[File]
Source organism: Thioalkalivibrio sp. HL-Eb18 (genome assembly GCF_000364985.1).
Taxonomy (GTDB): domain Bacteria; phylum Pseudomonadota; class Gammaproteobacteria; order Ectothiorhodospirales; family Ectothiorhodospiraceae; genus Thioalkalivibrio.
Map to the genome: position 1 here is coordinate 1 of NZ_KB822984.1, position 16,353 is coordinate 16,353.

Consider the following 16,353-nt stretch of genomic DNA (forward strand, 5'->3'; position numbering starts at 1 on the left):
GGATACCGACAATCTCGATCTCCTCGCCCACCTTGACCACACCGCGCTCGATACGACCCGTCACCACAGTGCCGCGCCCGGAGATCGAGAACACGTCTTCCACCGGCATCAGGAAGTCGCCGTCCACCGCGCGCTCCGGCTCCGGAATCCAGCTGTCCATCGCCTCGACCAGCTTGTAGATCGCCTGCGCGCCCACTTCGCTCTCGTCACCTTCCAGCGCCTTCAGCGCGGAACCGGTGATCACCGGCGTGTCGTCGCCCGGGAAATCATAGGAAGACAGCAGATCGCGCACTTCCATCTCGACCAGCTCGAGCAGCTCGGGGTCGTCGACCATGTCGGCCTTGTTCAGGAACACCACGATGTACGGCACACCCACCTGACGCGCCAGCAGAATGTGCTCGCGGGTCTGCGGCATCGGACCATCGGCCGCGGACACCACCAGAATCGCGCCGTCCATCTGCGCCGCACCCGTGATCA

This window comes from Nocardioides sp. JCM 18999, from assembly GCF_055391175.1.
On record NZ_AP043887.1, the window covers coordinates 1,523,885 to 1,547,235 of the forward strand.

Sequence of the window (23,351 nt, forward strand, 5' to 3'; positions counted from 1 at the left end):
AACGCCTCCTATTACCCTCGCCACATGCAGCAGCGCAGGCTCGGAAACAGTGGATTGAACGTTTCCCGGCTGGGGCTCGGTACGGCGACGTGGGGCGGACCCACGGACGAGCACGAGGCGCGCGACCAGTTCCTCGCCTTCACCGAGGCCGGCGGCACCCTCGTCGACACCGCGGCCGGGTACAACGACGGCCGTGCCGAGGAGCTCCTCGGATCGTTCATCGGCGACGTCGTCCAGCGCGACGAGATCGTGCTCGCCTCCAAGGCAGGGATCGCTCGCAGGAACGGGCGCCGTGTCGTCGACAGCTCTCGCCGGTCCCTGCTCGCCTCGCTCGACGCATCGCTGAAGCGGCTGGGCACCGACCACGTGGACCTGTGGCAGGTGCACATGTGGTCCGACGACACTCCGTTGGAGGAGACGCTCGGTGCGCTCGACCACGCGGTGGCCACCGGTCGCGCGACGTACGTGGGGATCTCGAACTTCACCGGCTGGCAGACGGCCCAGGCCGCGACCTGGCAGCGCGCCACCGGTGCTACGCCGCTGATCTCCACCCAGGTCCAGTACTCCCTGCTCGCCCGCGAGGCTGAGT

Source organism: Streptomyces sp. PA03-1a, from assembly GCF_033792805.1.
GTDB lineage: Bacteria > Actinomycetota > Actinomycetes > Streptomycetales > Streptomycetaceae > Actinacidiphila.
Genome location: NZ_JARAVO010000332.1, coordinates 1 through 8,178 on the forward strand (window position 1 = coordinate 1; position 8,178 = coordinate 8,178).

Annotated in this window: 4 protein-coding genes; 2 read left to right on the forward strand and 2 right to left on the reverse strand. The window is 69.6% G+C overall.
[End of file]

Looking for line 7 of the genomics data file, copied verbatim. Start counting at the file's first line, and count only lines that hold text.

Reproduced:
On record NZ_AP043887.1, the window covers coordinates 1,523,885 to 1,547,235 of the forward strand.